42 They said to the woman, “We no longer believe just because of what you said; now we have heard for ourselves, and we know that this man really is the Savior of the world.”
Christ and the Woman of Samaria by Guercino (1640, Madrid)
The conversation between Christ and the woman of Samaria at the well is only recorded in the Gospel of Saint John. Christ, travelling to Galilee, reached the Samarian city of Sychar. While the disciples went ahead into the city to buy food, Christ sat down to rest by a fountain. A woman approached the well to draw water and Christ requested water to drink. Surprised, the woman questioned why a Jew was asking her for water, given that Samaritans and Jews had no dealings with each other. The woman, who had had five husbands and lived with a man (as Christ knew), began a conversation with Jesus about “living water.” Guercino’s (Giovanni Francesco Barbieri) painting depicts a moment in the conversation between Christ and the Samaritan woman. The story of Jesus and the woman from Samaria is one of the most popular paintings made for individuals in their homes in the 16th and 17th centuries.
Martin Luther makes reference to this story in his Commentary on Galatians.
“So then, have we nothing to do to obtain righteousness? No, nothing at all! For this righteousness comes by doing nothing, hearing nothing, knowing nothing, but rather in knowing and believing this only – that Christ has gone to the right hand of the Father, not to become our judge, but to become for us our wisdom, our righteousness, our holiness, our salvation!
Now God sees no sin in us. For in this heavenly righteousness, sin has no place. So now we may certainly think. “Although I still sin, I don’t despair, because Christ lives – who is both my righteousness and my eternal life.” In that righteousness I have no sin, no fear, no guilty conscience, no fear of death. I am indeed a sinner in this life of mine, and in my own righteousness, but I have another life, another righteousness above this life, which is in Christ, the Son of God, who knows no sin or death, but is eternal righteousness and eternal life. For if the truth of being justified by Christ alone (not by works) is lost, then all Christian truths are lost. On this truth the church is built and has its being.”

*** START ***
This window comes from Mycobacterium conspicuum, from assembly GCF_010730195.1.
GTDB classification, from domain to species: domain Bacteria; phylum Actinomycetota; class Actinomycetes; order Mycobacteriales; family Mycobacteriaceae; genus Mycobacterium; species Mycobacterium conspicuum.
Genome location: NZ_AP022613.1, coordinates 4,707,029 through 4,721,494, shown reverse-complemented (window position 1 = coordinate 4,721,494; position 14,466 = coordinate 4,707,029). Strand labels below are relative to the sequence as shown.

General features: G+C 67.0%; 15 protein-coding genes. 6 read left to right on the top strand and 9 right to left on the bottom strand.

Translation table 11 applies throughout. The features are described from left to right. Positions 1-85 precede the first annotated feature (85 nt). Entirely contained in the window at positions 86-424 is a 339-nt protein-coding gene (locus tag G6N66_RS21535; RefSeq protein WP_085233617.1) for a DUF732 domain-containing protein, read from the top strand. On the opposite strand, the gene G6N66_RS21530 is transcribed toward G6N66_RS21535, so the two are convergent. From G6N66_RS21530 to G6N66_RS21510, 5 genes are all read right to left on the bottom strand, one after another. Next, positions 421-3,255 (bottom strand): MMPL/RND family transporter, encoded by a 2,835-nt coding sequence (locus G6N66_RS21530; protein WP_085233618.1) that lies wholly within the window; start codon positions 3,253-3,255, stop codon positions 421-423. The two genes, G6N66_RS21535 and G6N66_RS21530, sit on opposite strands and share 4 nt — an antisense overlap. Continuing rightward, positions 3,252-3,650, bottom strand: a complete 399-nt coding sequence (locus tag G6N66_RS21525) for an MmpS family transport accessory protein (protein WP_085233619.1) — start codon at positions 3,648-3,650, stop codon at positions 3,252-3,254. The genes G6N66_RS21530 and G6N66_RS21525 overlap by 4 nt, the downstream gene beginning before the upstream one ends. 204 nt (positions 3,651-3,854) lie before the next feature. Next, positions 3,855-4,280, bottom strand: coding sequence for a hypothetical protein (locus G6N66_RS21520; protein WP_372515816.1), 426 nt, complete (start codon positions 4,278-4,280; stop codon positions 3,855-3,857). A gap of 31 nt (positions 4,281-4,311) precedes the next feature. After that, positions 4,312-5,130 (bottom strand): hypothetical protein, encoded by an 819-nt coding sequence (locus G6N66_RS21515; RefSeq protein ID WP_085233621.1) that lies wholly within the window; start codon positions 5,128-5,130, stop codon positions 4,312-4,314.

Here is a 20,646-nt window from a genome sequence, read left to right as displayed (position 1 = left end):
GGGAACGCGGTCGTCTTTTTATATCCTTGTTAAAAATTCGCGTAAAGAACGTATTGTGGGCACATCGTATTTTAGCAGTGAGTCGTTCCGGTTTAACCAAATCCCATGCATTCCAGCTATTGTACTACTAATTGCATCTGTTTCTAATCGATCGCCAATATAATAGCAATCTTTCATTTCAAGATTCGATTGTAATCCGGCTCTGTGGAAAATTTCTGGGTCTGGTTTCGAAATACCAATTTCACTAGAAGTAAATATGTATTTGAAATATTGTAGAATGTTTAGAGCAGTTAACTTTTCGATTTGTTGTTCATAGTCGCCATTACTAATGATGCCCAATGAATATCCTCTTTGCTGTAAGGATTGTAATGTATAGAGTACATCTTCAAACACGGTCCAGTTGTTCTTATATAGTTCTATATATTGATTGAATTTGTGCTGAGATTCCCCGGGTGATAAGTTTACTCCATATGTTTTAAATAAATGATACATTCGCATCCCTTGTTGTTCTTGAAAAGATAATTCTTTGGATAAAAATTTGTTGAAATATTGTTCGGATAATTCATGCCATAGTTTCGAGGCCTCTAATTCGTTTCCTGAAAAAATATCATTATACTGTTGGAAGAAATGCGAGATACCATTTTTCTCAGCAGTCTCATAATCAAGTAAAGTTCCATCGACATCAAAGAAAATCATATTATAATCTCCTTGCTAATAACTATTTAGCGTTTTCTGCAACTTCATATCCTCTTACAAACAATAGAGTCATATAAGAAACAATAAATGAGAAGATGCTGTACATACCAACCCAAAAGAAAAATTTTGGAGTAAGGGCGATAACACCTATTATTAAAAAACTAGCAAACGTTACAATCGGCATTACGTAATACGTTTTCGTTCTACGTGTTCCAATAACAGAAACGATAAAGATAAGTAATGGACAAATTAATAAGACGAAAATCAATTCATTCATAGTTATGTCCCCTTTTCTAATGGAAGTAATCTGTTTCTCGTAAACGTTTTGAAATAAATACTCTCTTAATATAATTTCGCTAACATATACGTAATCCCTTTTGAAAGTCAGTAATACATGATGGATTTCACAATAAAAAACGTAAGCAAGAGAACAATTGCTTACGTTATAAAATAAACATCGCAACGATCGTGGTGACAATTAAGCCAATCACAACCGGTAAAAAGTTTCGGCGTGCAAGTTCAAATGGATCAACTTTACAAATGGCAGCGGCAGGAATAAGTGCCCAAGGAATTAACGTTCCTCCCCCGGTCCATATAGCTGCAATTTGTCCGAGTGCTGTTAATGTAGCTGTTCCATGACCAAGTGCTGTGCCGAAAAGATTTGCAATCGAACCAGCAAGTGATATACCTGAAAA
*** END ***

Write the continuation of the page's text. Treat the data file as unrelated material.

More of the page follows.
Many theologians use this story to explain baptism, inclusion, cultural assimilation, and the conversion of Gentiles to faith in Jesus Christ. My observation for your reflection is that Jesus knew everything about this woman’s personal life. For me, it is a comfort and even a blessing to know that Jesus Christ is a personal Savior who knows, understands, accepts, and forgives all of my imperfections, mistakes, and failures. He also knows my heart and silent thoughts, my greatest fears, and my aches and pain. As Martin Luther explicitly proclaimed above, “but I have another life, another righteousness above this life, which is in Christ, the Son of God, who knows no sin or death, but is eternal righteousness and eternal life.”
Please continue this conversation with another person.